Today, the real opportunities now lie beyond this emulation of Western models and this is where reinvention is occurring at a tremendous pace. The third-generation companies that are arising in emerging markets have had no antecedents in communist, socialist or colonial pasts and they are not imitating existing European or US models. Instead, they are innovative, pioneering businesses that are creating new societies for the 21st century in the emerging world that do not hark back to the West. These businesses have not converged towards historic standards, they have far surpassed them!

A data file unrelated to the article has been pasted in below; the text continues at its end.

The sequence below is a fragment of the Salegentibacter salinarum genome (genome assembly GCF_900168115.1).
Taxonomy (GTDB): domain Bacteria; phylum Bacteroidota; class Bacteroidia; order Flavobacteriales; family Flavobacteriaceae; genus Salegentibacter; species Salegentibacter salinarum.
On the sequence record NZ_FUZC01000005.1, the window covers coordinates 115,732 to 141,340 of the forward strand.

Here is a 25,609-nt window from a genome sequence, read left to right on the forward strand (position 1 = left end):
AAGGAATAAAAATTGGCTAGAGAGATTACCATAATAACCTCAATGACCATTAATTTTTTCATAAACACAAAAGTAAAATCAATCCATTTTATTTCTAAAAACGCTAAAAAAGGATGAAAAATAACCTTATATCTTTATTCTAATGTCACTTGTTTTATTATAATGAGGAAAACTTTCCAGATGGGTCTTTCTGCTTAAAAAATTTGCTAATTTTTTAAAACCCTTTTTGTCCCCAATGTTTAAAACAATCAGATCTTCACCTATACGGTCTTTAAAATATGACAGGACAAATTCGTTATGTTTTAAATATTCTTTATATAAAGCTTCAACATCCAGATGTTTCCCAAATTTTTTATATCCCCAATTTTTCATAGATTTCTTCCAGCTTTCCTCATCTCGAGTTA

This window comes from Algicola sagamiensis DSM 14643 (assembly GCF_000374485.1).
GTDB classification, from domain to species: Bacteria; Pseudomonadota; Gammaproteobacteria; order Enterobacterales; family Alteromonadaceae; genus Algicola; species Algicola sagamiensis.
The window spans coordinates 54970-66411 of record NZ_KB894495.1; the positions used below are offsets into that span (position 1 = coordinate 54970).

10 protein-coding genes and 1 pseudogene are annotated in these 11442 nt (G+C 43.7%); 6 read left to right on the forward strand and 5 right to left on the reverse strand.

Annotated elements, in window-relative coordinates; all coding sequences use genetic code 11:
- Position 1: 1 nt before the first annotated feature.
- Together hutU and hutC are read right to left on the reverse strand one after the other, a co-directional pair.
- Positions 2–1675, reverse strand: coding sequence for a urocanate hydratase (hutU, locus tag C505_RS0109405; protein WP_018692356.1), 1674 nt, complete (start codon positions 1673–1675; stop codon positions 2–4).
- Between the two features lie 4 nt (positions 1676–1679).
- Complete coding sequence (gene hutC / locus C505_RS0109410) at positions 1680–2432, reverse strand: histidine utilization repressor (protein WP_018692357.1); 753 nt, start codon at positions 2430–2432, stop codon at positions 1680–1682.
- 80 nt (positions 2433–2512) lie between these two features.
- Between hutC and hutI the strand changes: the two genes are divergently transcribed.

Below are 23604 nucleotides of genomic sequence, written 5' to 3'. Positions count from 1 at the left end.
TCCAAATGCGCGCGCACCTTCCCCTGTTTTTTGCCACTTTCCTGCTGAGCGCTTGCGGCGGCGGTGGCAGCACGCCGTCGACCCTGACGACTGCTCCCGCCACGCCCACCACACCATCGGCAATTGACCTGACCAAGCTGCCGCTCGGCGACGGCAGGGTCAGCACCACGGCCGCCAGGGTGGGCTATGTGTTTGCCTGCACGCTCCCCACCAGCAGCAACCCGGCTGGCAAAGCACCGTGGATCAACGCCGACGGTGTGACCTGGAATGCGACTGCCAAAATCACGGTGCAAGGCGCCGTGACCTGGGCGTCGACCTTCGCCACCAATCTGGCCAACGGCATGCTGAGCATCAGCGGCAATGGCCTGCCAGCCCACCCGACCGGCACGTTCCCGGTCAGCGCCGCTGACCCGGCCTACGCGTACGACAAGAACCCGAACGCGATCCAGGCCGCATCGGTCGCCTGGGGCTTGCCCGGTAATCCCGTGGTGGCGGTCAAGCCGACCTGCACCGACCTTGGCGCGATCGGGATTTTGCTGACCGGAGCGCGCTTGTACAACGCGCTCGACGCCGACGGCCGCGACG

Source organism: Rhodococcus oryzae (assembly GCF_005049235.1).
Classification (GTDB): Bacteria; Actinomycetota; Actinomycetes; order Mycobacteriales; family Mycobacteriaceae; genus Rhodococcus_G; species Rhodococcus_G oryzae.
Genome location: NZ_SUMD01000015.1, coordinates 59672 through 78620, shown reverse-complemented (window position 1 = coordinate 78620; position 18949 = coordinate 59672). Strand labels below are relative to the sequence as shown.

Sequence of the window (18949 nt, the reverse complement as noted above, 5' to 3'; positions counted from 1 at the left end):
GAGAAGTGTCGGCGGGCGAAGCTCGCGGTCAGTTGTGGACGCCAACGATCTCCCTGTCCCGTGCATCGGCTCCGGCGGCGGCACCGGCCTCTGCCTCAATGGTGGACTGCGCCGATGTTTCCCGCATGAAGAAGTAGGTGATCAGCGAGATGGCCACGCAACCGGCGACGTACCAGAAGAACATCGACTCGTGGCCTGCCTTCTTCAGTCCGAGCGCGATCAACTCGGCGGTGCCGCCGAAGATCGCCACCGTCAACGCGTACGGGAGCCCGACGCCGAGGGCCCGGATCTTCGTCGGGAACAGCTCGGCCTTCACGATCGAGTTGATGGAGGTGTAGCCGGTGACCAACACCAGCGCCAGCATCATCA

Centre stage, not surprisingly, are the Chinese companies Alibaba and Tencent. Investors may be aware that Alibaba is better than Amazon and that Tencent’s WeChat is better than Facebook, but few appreciate just how much better. In Shanghai or Beijing today, any coffee shop you visit gives a receipt with a bar code that customers scan with the Alipay app and the cost is directly debited from their accounts. This is the Google pay dream become reality, but it is also Ingenico’s nightmare taking place right here and now. And with the same app, the Chinese middle classes can manage their cash online like professionals – the Alibaba money market fund has become the world’s largest. Tencent of course, is up there with the best – members can exchange messages, photos and videos just like Facebook, but they can also play online games like “League of Legends” and “Clash of Clans”, which have become to millennials what Hollywood films were for the older generations. An entire generation’s perception, inner world and sense of aesthetic is being shaped by radically new approaches to social interaction created in China. From a cultural perspective, it is colonialism in reverse.